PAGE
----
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New film on Alexander Hamilton to premiere at NJHS


The New Jersey Historical Society will premiere “Favorite Son,” a film that offers an in-depth and tantalizing exploration into the life of visionary Alexander Hamilton, America’s first secretary of the treasury, on Saturday, September 13, 2003 at 1 p.m. at 52 Park Place, Newark, NJ 07102. Admission is free and open to the public.

Set against Manhattan’s towering skyline, “Favorite Son” challenges traditional documentary form by using fictional characters to tell not-so-familiar stories about Alexander Hamilton, according to Michael Bober, writer, producer, and director of the film.

Best known for his placement on the $10 bill and his duel with fellow New Jerseyan Aaron Burr, Hamilton and his legacy are far less familiar than historical counterparts George Washington and Thomas Jefferson. Bober’s interest in Hamilton began years ago when he read the epic poem, Paterson, and the book In the American Grain, both by Rutherford, NJ-born poet William Carlos Williams. Both works explore industry’s influence in the shaping of America, a concept that transfixed Bober, a Paterson, NJ native, who in turn became enchanted with Hamilton’s vision of a world dominated and driven by industry.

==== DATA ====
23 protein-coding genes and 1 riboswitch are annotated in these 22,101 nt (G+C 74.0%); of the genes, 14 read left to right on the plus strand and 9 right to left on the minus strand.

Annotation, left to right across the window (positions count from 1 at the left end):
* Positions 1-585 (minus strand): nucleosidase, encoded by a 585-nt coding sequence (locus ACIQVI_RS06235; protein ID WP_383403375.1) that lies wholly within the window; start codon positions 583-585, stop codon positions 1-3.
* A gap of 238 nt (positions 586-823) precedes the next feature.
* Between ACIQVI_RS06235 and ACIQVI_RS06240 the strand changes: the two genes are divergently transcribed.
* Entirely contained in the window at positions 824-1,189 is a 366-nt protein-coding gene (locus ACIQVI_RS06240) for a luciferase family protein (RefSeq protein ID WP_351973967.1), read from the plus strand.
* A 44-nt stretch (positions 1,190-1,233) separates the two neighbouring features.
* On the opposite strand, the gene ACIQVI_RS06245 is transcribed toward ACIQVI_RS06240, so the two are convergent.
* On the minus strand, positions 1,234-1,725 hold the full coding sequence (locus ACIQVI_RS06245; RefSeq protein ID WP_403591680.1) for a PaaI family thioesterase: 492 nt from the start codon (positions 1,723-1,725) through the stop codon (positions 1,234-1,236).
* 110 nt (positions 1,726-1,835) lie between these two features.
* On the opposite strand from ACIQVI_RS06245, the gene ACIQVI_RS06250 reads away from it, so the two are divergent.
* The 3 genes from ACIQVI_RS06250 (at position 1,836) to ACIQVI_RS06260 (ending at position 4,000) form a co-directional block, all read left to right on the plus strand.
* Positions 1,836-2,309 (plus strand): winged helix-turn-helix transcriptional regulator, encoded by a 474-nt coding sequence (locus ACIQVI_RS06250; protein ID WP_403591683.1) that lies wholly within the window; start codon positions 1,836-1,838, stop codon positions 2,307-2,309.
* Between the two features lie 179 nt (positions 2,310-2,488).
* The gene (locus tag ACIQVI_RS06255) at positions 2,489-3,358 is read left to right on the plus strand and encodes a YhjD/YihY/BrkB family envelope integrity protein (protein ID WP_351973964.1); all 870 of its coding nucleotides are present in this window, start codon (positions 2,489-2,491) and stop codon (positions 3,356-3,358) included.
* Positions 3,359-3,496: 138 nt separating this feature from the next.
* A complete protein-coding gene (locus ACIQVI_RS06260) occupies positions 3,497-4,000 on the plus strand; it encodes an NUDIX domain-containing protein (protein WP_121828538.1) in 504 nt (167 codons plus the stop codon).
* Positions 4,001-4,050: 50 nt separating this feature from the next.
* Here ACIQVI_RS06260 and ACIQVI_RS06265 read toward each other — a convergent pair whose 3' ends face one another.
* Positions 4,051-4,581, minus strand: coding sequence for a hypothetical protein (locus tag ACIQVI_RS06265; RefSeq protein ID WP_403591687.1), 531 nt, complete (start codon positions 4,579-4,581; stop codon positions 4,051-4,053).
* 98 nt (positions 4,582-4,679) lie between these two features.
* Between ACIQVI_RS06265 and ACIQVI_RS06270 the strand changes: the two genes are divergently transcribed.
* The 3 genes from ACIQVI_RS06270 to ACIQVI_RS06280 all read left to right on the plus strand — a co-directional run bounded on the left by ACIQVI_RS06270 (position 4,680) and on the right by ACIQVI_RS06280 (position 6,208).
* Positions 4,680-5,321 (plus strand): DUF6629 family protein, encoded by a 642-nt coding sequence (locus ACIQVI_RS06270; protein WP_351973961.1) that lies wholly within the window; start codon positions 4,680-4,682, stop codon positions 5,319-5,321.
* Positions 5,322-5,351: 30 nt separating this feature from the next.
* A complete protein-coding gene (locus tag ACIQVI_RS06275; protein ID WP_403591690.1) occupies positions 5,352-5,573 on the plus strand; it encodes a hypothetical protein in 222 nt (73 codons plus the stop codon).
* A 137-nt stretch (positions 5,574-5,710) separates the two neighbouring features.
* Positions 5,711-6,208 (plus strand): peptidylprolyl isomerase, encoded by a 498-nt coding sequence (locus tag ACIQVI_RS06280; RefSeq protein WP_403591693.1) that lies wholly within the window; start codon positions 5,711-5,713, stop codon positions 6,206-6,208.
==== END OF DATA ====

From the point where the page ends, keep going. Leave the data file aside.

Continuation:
“Hamilton was a very prominent historical figure in Paterson. Yet, he has been misunderstood,” said Bober, who has worked in the film industry for 20 years. “Republicans tend to claim him because of his emphasis upon business and finance, but on the other hand, he was a strong supporter of federal government – he didn’t think states should exist. His ideas were in great conflict with Thomas Jefferson, but now Jefferson’s ideas seem antiquated, while Hamilton’s ideas were about what America would eventually become.”

Interspersed with historical dramatizations and contemporary scenes, the film centers on Nyla, a fictional television reporter assigned a piece on Hamilton/Burr duel, played by actress Julia Lowe Walker.
The 81-minute film also stars Jesse Pennington as Alexander Hamilton, Michael Emerson, Art Hansen and Peter Holland. Film credits include Director of Photography Doron Schlair, Editor Mike Johnson, and Co-producer Peter Holland.

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